Behind the curtain of MZOs: Emails show internal concerns raised about the process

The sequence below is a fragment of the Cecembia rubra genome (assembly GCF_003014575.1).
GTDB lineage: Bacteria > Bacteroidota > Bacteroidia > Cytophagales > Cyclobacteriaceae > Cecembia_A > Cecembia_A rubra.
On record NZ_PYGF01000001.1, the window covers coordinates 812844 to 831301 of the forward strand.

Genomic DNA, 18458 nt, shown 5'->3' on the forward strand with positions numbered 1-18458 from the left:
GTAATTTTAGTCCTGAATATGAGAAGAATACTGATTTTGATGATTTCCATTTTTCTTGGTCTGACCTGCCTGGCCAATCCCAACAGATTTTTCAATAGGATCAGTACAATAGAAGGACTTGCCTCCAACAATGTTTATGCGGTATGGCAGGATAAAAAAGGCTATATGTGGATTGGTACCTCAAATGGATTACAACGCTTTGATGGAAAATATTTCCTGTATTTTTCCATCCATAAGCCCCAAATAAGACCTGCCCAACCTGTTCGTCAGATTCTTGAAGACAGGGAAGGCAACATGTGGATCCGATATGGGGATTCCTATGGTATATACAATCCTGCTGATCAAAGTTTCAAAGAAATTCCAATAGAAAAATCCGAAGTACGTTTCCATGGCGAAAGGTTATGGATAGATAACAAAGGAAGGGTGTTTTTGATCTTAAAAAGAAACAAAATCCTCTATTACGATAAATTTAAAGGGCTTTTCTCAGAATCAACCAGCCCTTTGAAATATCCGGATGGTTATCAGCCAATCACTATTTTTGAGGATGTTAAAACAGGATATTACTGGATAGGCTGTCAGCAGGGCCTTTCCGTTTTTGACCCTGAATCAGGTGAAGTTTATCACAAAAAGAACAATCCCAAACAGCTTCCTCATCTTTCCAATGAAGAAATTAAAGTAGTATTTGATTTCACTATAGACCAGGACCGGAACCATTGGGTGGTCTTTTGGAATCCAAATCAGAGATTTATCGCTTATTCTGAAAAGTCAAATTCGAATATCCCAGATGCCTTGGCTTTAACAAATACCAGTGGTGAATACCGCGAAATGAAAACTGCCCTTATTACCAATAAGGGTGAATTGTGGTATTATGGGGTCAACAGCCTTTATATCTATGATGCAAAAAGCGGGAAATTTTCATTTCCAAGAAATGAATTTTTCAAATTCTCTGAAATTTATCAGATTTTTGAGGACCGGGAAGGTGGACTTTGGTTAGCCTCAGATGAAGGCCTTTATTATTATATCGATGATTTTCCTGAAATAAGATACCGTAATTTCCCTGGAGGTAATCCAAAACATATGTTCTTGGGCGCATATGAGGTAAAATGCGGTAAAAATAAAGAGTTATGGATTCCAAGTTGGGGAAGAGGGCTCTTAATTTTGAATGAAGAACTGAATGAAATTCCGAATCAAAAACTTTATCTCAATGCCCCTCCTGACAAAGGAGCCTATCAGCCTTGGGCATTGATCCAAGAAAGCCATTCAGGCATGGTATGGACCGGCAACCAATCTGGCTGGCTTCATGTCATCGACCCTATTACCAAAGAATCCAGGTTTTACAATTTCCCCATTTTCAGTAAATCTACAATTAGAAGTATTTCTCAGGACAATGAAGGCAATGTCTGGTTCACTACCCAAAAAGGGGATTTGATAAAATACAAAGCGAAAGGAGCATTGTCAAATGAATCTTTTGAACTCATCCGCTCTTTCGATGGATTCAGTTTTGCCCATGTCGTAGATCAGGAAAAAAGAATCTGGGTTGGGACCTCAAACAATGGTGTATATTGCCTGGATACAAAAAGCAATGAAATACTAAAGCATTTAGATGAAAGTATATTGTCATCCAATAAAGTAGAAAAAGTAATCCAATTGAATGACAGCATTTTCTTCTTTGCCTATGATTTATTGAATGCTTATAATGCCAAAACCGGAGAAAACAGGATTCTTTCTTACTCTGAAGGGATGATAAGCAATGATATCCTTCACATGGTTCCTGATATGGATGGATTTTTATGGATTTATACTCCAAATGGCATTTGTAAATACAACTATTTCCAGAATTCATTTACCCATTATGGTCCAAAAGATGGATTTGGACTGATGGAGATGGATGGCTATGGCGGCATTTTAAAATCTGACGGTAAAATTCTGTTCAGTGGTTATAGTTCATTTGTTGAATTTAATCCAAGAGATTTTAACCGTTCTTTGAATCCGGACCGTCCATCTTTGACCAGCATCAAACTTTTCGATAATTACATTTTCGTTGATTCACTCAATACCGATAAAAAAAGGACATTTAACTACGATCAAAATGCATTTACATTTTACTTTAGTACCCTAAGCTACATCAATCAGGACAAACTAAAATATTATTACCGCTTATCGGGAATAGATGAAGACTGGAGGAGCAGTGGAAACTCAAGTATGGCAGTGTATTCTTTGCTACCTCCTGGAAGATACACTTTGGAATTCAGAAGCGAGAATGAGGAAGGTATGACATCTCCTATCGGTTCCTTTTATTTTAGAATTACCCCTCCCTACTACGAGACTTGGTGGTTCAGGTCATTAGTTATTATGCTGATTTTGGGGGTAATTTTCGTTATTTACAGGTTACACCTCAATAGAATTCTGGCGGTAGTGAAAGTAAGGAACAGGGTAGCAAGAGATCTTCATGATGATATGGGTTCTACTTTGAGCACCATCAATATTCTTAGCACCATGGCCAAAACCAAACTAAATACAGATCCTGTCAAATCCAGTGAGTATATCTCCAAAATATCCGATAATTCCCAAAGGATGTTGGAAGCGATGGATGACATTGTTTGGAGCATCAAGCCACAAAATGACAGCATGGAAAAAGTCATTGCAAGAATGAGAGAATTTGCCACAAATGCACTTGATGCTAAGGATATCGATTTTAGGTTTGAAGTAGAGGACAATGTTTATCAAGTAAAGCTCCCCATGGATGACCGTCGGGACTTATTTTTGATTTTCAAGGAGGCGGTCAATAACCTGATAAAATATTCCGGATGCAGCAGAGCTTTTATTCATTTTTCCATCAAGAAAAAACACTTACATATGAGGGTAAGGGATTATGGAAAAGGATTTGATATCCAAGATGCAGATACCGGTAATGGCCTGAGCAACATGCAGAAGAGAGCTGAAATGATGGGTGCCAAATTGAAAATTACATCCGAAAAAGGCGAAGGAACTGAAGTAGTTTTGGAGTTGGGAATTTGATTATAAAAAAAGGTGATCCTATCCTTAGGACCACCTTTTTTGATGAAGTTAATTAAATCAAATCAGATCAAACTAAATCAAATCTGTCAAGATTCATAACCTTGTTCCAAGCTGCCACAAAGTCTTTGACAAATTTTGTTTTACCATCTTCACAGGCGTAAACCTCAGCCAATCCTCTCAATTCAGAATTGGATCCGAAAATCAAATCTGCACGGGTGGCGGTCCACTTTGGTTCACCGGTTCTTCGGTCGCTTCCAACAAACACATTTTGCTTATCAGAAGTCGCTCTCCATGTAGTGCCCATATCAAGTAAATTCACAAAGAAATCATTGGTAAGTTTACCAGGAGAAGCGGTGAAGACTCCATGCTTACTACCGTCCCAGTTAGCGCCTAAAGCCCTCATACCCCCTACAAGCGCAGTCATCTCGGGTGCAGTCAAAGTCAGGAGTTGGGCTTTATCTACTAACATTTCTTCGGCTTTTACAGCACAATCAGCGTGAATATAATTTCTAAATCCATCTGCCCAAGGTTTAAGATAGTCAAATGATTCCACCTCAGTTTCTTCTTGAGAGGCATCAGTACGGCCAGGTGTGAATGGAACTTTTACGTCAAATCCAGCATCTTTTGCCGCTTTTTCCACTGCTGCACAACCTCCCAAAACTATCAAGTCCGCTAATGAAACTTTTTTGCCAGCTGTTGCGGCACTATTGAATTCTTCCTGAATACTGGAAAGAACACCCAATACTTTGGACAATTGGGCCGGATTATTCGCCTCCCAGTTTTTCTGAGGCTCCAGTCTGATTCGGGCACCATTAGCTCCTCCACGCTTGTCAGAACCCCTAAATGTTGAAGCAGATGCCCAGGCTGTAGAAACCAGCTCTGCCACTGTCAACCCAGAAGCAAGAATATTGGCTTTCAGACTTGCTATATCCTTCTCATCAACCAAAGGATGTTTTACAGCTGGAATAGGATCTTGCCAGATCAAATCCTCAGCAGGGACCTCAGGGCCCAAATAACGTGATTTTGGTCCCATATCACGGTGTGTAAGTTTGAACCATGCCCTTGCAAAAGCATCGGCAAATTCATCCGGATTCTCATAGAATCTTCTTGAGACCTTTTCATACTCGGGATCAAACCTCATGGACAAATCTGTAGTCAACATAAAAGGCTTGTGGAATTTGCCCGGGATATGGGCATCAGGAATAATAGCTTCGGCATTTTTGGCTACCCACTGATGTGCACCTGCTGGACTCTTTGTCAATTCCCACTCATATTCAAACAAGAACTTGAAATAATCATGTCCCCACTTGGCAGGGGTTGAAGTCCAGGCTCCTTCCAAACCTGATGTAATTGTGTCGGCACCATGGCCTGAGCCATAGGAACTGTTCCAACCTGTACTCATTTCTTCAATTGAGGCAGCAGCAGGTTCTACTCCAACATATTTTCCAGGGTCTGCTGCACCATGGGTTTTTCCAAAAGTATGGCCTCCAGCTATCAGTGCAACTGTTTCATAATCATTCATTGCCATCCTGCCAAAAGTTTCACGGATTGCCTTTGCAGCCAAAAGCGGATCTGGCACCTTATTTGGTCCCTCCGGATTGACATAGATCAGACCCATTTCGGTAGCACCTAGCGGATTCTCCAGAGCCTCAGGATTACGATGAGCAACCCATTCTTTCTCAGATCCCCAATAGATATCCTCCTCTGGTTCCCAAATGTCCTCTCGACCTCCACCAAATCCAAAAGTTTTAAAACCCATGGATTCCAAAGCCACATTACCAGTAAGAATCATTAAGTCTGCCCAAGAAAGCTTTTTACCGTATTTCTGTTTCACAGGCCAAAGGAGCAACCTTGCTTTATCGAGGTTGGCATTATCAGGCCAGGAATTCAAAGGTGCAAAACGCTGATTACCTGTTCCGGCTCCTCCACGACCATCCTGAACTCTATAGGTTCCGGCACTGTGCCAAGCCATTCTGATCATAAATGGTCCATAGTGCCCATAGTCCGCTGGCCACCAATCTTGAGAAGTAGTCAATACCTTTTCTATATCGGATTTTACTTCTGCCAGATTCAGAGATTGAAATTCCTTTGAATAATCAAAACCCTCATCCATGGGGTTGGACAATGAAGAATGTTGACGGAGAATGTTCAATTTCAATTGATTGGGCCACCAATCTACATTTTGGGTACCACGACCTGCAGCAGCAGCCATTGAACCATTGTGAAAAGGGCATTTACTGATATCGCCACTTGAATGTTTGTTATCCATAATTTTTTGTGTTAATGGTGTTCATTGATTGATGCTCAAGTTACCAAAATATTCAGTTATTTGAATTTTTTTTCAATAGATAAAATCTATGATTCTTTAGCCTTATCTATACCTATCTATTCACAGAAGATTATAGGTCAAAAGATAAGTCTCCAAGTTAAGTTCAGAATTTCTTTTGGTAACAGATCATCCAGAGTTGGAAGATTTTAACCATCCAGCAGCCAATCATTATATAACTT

Toward the end of November 2021, a potential problem came across the desk of Region of Peel Chief Administrative Officer Janice Baker.It was a request from Burlington-based Argo Development Corp., asking the City of Brampton to table a motion asking for a Minister’s Zoning Order — or MZO — to build a subdivision on the western outskirts of the city.If granted, the order would allow the developer to bypass the lengthy local planning process.Argo offered councillors a carrot in its request, promising to build a much-needed new police station if it was allowed to skip the traditional planning process.It was no small ask.Argo planned to build 69 single-family homes, 691 townhouses, two medium-density blocks and two towers, its initial plan said. The site was a full subdivision, meaning roads, stormwater and a school facility were among the things that would spring up as the project moved along.“You may already be aware, but I thought it was important to share that Argo appears to be using the tentative deal on the location for the Police facility as justification for an MZO to bypass the normal planning process in Brampton,” Baker wrote in a Nov. 24, 2021, email to Nando Iannicca, the region’s chair. Argo plans to build 898 new units across 139 acres in Brampton, Ont. Communications obtained by Global News show municipal staff warned elected officials about concerns with the request. Those concerns ranged from potential embarrassment to threatening endangered species and losing out on vital affordable housing. The concerns, however, were never uttered in public.The City of Brampton quickly requested an MZO for Argo to skip the planning process, which was then granted by the Ford government in March 2022 — less than four months after the initial request was made.“What the MZO does is circumvent and speed up the usual approval process,” Zack Taylor, an associate professor at Western University, explained.“Once the municipal zoning applying to the project is changed by an MZO and the project is deemed approved, it proceeds as it would (have if) the municipality followed the normal process. At least in principle, this speeds things up, although critics argue that it circumvents all kinds of useful and necessary processes, like consultations with the public and Indigenous Peoples, environmental (groups).”The developer’s website now lists the Brampton project — named Mount Pleasant Heights — as “active” and promises to deliver 898 units across 139 acres of land.The communications between municipal staff, councillors and the developer, which were obtained through freedom of information requests, offer a unique insight into how an MZO actually works. 1:56 First Nation leaders disapprove of Kawartha Downs MZO Some 250-plus pages of emails, reports and letters shed some light on the complicated process that ultimately resulted in Argo being greenlit to supercharge the timeline of its development — and cut back on public input.Links to the PC Party and local councilElection finances appear to show executives associated with Argo, the developer that asked Brampton council to request the MZO, donated to both the governing PC Party and to key members of city council.Records maintained by Elections Ontario show the names of at least four people who hold senior roles within the Argo corporation appear to have made donations to the PC Party.Gord Buck (named as founder on the company’s website), Babette Buck (human resources), Amanda Buck (development coordinator) and Matt Buck (operations manager) all donated to Doug Ford’s election campaign in 2018 and regularly to the Progressive Conservative Party of Ontario.The records, for example, show that someone named Gordon Buck donated over $10,000 to the PC Party, Stephen Lecce and Sylvia Jones between 2018 and 2023.“This MZO came at the request of Brampton City Council, who voted in favour of requesting this MZO on Nov. 24, 2021,” a spokesperson for Ontario’s housing minister told Global News. “This MZO will help accelerate the creation of much-needed housing, including up to 1,500 new homes.”The names Gord and Babette Buck also appear as contributors to the defeated Ontario Liberal cabinet minister Charles Sousa in 2018. A Matthew Buck made a contribution to the Ontario NDP, records also show. 10:01 Ontario Election: Liberal Charles Sousa thanks supporters after projected loss There are no rules against figures in the development industry donating to politicians, nor are politicians forbidden from accepting such donations. Political contributions appear under the full name of those who donate, and not the company they work for or own.“It is difficult in Ontario to assess how much campaign funding for municipal and provincial candidates comes from developers because corporations cannot donate to campaigns anymore, only individuals,” Taylor said.“What little we do know is that developers are significant contributors to municipal candidates’ campaigns in the ‘905’ municipalities … We also know from media investigations that large property developers routinely donate to provincial political parties (and not just the PCs).” More names associated with the developer appear on the 2018 election donor lists for several key members of Brampton City Council. Gord Buck and Matthew Gordon Buck are listed on Mayor Patrick Brown’s election filing, while Matt and Babette Buck donated to Coun. Michael Palleschi, the local councillor for the area where the MZO was requested.“I supported this because it expedited the police station we need in the western side of the city,” Brown told Global News in response to questions about donations to his campaign and affordable housing associated with the project.Coun. Palleschi said he had “never discussed this MZO request with either Matt or Babette Buck.”He also referenced a portion of the Municipal Conflict of Interest Act, which says that an insignificant contribution “cannot reasonably be regarded as likely to influence the member.“I am thankful to all donors who contributed to my election campaign and must note that the donations highlighted by the donors named – combined – equate to 1.6 per cent of the total amount of contributions to my 2018 election campaign,” Coun. Palleschi told Global News. 2:38 Ontario PC Party apologizes for invoice scheme The names Fabio Mazzocco — the former president of Argo — and Brian Sutherland, vice-president of Argo in Peel and York, both appear on the donations list for Coun. Martin Medeiros, chair of the city’s planning and development committee when the MZO request came forward.Medeiros told Global News he was not made aware of the MZO request, brought forward by Coun. Palleschi, until it appeared at council.He said he appreciated donations from “individuals as allowed under legislation and not corporations,” adding Argo was a reputable developer across the Greater Toronto Area.“However, I have voted against their interests several times,” he said, referencing land use decisions at the Region of Peel as one example. “(I) would not be swayed by an individual campaign contribution.”Medeiros said he was not consulted about the MZO prior to its discussion at council and supported it on the basis it would deliver a police station and necessary future growth.The name Fabio Mazzocco also appears in Elections Ontario donations to Progressive Conservative figures as well as Charles Sousa. Someone named Brian Sutherland donated to PC figures and to the Ontario Liberal Party in Dufferin—Caledon.Global News emailed detailed questions to Argo’s general inbox and directly to all company email addresses disclosed through the freedom of information requests – no response was received. A voicemail also went unanswered.The Region of Peel in an ‘awkward’ positionWhen the request from an MZO was formally lodged with councillors, it blindsided Baker, the Region of Peel’s top bureaucrat.“Regional staff were surprised as we were not given any heads up this would be happening,” she wrote to regional chair Iannicca.In particular, Baker raised concerns about how Argo had positioned its MZO.In a letter sent to Brampton city councillors, the developer said its project was an important step toward creating a new division headquarters for the Peel Regional Police. Argo promised its project would deliver key public safety benefits — if it was able to skip the planning queue.“Through discussions with the Peel Regional Police and the Region of Peel, Argo TFP has been able to ascertain that the subject lands represent an appropriate area in which a new Divisional Headquarters could be located, and that it is ideally situated to meet the needs of the police,” the developer wrote.Coun. Palleschi, who moved the successful motion to endorse the MZO on Nov. 24, 2021, echoed the sentiment at a council meeting, saying the MZO was a “good news story.” 2:25 Increase in provincial MZOs has farm lobby group concerned In an email to Iannicca, Baker seemed to think that claim was a stretch. “I think it puts the Region in a very awkward position, given at no time did staff ask for or suggest that development approvals needed to be fast tracked in order to accommodate the needs of PRP,” Baker wrote.In a briefing document prepared by Brampton city staff for councillors, municipal planners raised the same concern.“The Peel Police Headquarters is an immediate need, however the building of this subdivision is not,” Brampton staff wrote. “Perhaps the Headquarters can be built and serviced independent of the rest of the development.”In response to questions from Global News, Brampton contradicted the previous position of some of its staff.“The Peel Police Headquarters (HQ) site could not likely be achieved on the ArgoTFP site without the entire site being approved … for its development purposes,” a spokesperson said, citing “various technical issues” that “could not be done in isolation.”MZOs, including the order eventually granted to Argo, have been a lightning-rod issue for the Ford government, particularly among environmental advocates.Under Ford, the controversial planning tool has taken an increased role in the planning process as developers, some of whom have donated to the Progressive Conservative Party, have been allowed to fast-track projects and side-step local oversight. 4:44 Ontario Greenbelt protections relaxed by Tories to allow for more housing A 2021 report from Ontario’s auditor general said the government issued 44 MZOs between March 2019 and March 2021, when under past administrations roughly one was issued per year. In 2017 and 2018, no MZOs were issued.MZOs were originally intended to be issued in special circumstances, but the Ford government has used them as a tool to overcome potential barriers and delays to development, the auditor general said.Brampton staff raise wide-ranging concernsThe Region of Peel’s CAO was not the only municipal employee concerned by the proposed MZO.Shortly after Argo approached the city to request support for an MZO, Allan Parsons, Brampton’s director of development services, sent an email — obtained by Global News through one of several freedom of information requests — to a number of councillors and the mayor.In it, he laid out the potential impacts of the request. The concerns — spread across two pages — ranged from climate change to job creation.“As has been shared previously, while staff are not generally supportive of the use of MZOs, we do understand that Council may choose to use this tool,” Parsons wrote.He attached a Microsoft Word document filled with potential issues.At its core, planning staff said the proposed development did not align with the city’s vision for the area, one of the few remaining undeveloped areas of Brampton.“The applicants’ land use composition does not appropriately address employment within the plan,” staff warned.A Brampton spokesperson claimed that the Peel police headquarters would address this.Municipal planners also informed councillors the developer’s plan would eliminate almost a hectare of woodlot and a headwater drainage feature connected to a redside dace habitat, the document showed.The redside dace is a fish that was added to Ontario’s endangered species list in 2009. According to the provincial government’s website, it is “facing imminent extinction or extirpation.” 1:56 Ontario’s new natural resources minister accused of endangering threatened species The area where Argo planned to build its subdivision had been planned as a “near net-zero community,” Brampton staff said in their briefing for councillors. The plan behind the proposed MZO did “not appropriately” address how low-carbon requirements would be met. The document was circulated to several council members before they voted on Argo’s request for an MZO at a public council meeting. It was not made public, and the issues raised were not discussed in any detail by elected officials in the public meeting.The City of Brampton issued a broad statement in response to specific questions about the redside dace and other environmental concerns cited by staff internally when the MZO was first proposed. “All major technical issues are resolved with the Plan of Subdivision and Draft Approval,” the city told Global News.Concerns about the proposed MZO were echoed outside of city hall.In an email on March 1, 2022, Brampton’s acting manager of development services, Cynthia Owusu-Gyimah, revealed local school officials were unconvinced by the proposal.“At heart of the matter is that need for (a) larger parcel of land for the school board to accommodate the expected student population and associated outdoor space,” she wrote.She said the developer’s latest offer was, according to Peel District School Board (PDSB), “still not sufficient.”In a Feb. 28 letter from PDSB to Argo, the school board’s manager of planning and enrollment said the six-acre site offered by the developer would not meet the “needs of this residential development.”In a statement sent to Global News, PDSB said it could not comment on the development as it had begun negotiations to secure land. “We look forward to continuing our work with the vendor of the site and the City of Brampton,” a spokesperson said.Brampton fails to ensure specific affordable housing commitment in MZODocuments reveal that councillors, staff and developers haggled in private over affordable housing for Argo’s project in Brampton, with the city apparently failing to secure any concrete commitments before the MZO request was granted by the province.Email exchanges suggest the province informed Brampton it could use the wording of the Minister’s Zoning Order to compel Argo to deliver affordable housing, but that the city chose not to.On March 3, 2022, city staff planned, and then cancelled, a meeting with Mayor Brown, and three councillors — Coun. Pat Fortini, Medeiros and Palleschi.It had originally been arranged to “share issues with political leadership regarding affordable housing matters” associated with the development plan.Parsons, Brampton’s director of development services who organized the meeting, wrote in his introductory note to explain the developer was unsure about delivering the level of affordable housing that council wanted.“Mark Jepp (ArgoTFP) has noted concerns with the extent of affordability required to date by Council, and was hoping to address Council on this matter in the near future,” Parsons wrote.That week, staff worked on solutions in the background with the developer and ended on something few seemed happy with: Argo agreed to sign a commitment to build affordable housing without specific targets or numbers.In a message sent on March 9, 2022, Parsons said, in relation to Argo’s “concerns” about affordable housing, that the developer had created a written commitment.“ArgoTFP has provided a Letter of Undertaking (see attached) to confirm that they are committed to satisfying Council regarding Housing Affordability,” he wrote.The approach is one Parsons described in another email to the city’s head of building barely an hour later, as “not bulletproof.” Another city staffer, Steven Ross — currently deputy city solicitor, according to Brampton’s staff directory — told his colleagues in an email that the letter was “not a great option but at least it is something.”The letter itself was sparse in details. It said the developer had made a “commitment to an affordable housing solution through the subsequent approval process.”“More specifically, the principles of the affordable housing solution will be presented to Planning Committee and Council as part of the recommendation report for the associated draft plan application later this year.” 2:20 Ontario’s affordable housing program focuses on processes, not increased density A Brampton spokesperson told Global News that a minimum of 76 affordable units would be included in the project — roughly eight per cent of the total development. The city said it “may be able” to increase that number to 130 affordable units. It is also unclear how much political will there was around the council table to mandate affordable units from Argo.In an earlier email — dated Nov. 24, 2021 — Parsons said local area representative Coun. Palleschi was “not comfortable” including a specific demand for a set number of affordable bedrooms across the development.The email included a draft line for a council motion that would have ordered Argo to promise, “15 per cent of all units in the development will be affordable ownership housing units.”Coun. Palleschi told Global News his work had delivered affordable housing in the project.“There is no legislative requirement for affordable homes to be delivered through developments,” he said in an email. “Regardless of this, in an effort to ensure affordable housing units would be part of the development, I moved away from a specific identified number of units to a percentage in the motion I put forward on November 24th, 2021.”The use of an MZO to push through the development instead of the traditional planning process meant the complicated conversations about affordable housing took place behind closed doors. Councillors, staff and the developer spoke in private instead of at a public meeting, where residents or housing advocates could quiz them.The documents even suggest the city decided against mandating affordable housing within the Argo development after provincial staffers confirmed it was an option.In February 2022, planning staff in Brampton were told the MZO could include caveats that would compel the developer to build affordable housing units. “Attaching the Ministry email confirming that an MZO can include aff(ordable) housing asks,” one planning staffer wrote.A provincial representative told Brampton in another email its affordable housing request was not workable because it was not specific. They said the city would need to ask Argo for a specific number of units to include the demand in any zoning order issued by the housing minister.A spokesperson for Brampton said that provincial staff “had informed City staff that it was not technically appropriate to include references to the delivery of affordable housing units in the MZO.”After Global News cited specific emails showing provincial staff had said that affordable housing could be mandated through the MZO, a spokesperson admitted that provincial “staff advised the number of affordable housing units in the MZO could be included, (but) more general references to requirements for affordable housing could not.”In March 2022, as the MZO headed toward its final stages, Brampton told its provincial counterparts that it was “satisfied that no content regarding Inclusionary Zoning / Housing Affordability” needed to be contained in the wording of the MZO.The decree from Queen’s Park that Argo sought, and Brampton blessed, was granted on March 4, 2022. It did not include any language that would compel the developer to provide affordable housing. 1:30 Ontario’s greenbelt not the cause of GTA housing crunch: Minister